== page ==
As promised, here are some of my recent photographs from Bodie. Bodie, if you’re not familiar with it, is just north of Mono Lake, and is billed as the best-preserved ghost town in the United States. Bodie is now a state park, and a very interesting place to photograph, but it’s usually only open from 9:00 a.m. to 6:00 p.m., which means you can’t photograph it during the best light of the day, much less at night.
A few years ago I was able to photograph Bodie on a moonlit night with Lance Keimig and Scott Martin during one of their workshops. Then, earlier this summer, Claudia and I went to Bodie on one of occasional evenings when the park stays open until 10:00 p.m. This was a moonless night, but since it didn’t get completely dark until about 9:00 p.m. that left only an hour for true night photography. It was still fun, but much too short.
Luckily I would have another chance soon. We had managed to secure a hard-to-get permit to take a workshop group there at night, and added that evening to my Starry Skies Adventure workshop. We had so much fun there with the group. This time we were able to stay until 1:00 a.m., but it wasn’t long enough!
Here’s a selection of both daytime and nighttime images from those recent trips to Bodie. I tried many different ideas, but had to leave other ideas still percolating in the back of my mind, as I just didn’t have time to execute them all. I think there’s so much potential there for creative lighting of both interiors and exteriors, and working with reflections in the old windows. I certainly look forward to going back. If you haven’t been to Bodie, I highly recommend it, even during the middle of the day. And if you get a chance to go in the late afternoon or at night, take it!
— Michael Frye
Related Posts: Bodie at Night; Starry Skies Adventure Workshop; Photographing the Milky Way
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Michael Frye is a professional photographer specializing in landscapes and nature. He is the author or principal photographer of The Photographer’s Guide to Yosemite, Yosemite Meditations, Yosemite Meditations for Women, and Digital Landscape Photography: In the Footsteps of Ansel Adams and the Great Masters. He has also written three eBooks: Light & Land: Landscapes in the Digital Darkroom, Exposure for Outdoor Photography, and Landscapes in Lightroom 5: The Essential Step-by-Step Guide. Michael written numerous magazine articles on the art and technique of photography, and his images have been published in over thirty countries around the world. Michael has lived either in or near Yosemite National Park since 1983, currently residing just outside the park in Mariposa, California.
Thanks again, Michael, for the invaluable (yet free) combo of tips, insight into your thinking, planning and technique. Loved reading how you did all this.
My own favorites: the window with bottles and glass reflections; the room interior at night lit by flash on stands outside the windows (!), and the abandoned truck, with the careful lighting, that somehow still looks almost natural (except that you wouldn’t encounter this in real life). A lot of impact. Your lessons represent, for me, the best of the Net.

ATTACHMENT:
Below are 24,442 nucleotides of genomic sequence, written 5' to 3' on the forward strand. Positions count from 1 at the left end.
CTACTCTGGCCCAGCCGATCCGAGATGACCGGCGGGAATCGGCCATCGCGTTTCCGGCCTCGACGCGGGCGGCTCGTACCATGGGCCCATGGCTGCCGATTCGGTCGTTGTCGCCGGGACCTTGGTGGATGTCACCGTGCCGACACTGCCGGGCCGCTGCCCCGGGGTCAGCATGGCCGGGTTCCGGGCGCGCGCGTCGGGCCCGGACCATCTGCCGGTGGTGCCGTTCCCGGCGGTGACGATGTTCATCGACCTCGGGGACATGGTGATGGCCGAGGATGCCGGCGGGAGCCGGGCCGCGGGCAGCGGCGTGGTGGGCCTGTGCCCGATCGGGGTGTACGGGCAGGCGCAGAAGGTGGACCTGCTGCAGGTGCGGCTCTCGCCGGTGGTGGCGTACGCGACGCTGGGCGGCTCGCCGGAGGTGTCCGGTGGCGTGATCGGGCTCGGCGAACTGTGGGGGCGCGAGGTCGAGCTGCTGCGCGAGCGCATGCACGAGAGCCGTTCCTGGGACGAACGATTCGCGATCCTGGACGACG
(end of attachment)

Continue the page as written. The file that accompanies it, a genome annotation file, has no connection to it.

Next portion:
Thanks so much for all the kind words Andrys – glad you enjoyed theses photos!
Yum! You certainly know how to wow me with your talents, compositions, and cleverness. I love how you staged each photo to bring out ghostly emotions, the wild, wild west, and memories of my first visit to Bodie with my grandfather (who was a well-known Mojave Desert Rat back in the day).
The Swayback building photo is amazing and probably my favorite. Something about the texture of the interior photos remind me of a Rockwell painting and all the photos seem to have a 3D edge to them. (now you know why I’m a pure amateur, lol)
Never thought about it before but I just now followed you on Twitter. 🙂
Thanks very much Ann for the comments and the follow. 🙂
Many years ago I discovered the usefulness of an inexpensive collapsible rubber lens hood while photoing through a window of the Boone Store in Bodie. One of those has been part of my kit ever since. You can reach forward & press the rubber hood flat against the window to eliminate reflections.
I was recently fortunate to participate in night workshop in Bodie and then have access to building interiors in the day time later. You’re absolutely right about it being a great photo op, well worth the price.
Thanks for the tip Bruce. David Hoffman also mentioned this to me. I’m sure I’ll get one of those lens hoods before I go back to Bodie. I’d like to get access to the interiors also; maybe we’ll add that to a workshop next year.
Wonderful photos of Bodie! I especially like the one of the bottles through the window. Excellent; it’s a Bodie shot I’ve not seen before. The one of the Milky Way over the bowed roof is great, too. Collapsing under the weight of the galaxy! One of these days I’ll get to Bodie. Thanks for the inspiration, Michael.
Thanks very much Bev!
Very clever way to illuminate the headlamp of car that doesn’t even start.
The nighttime interior shot is inspired (and executed with excellence.)
Thank you Durwood!
I like all the clever ways you’ve used light here. Not sure which is my favorite. I think this works well as a group, especially seeing the way the mood changes from the naturally lit interior to the one with the neat flash work. Inspiring as always!
Thanks very much Vivienne!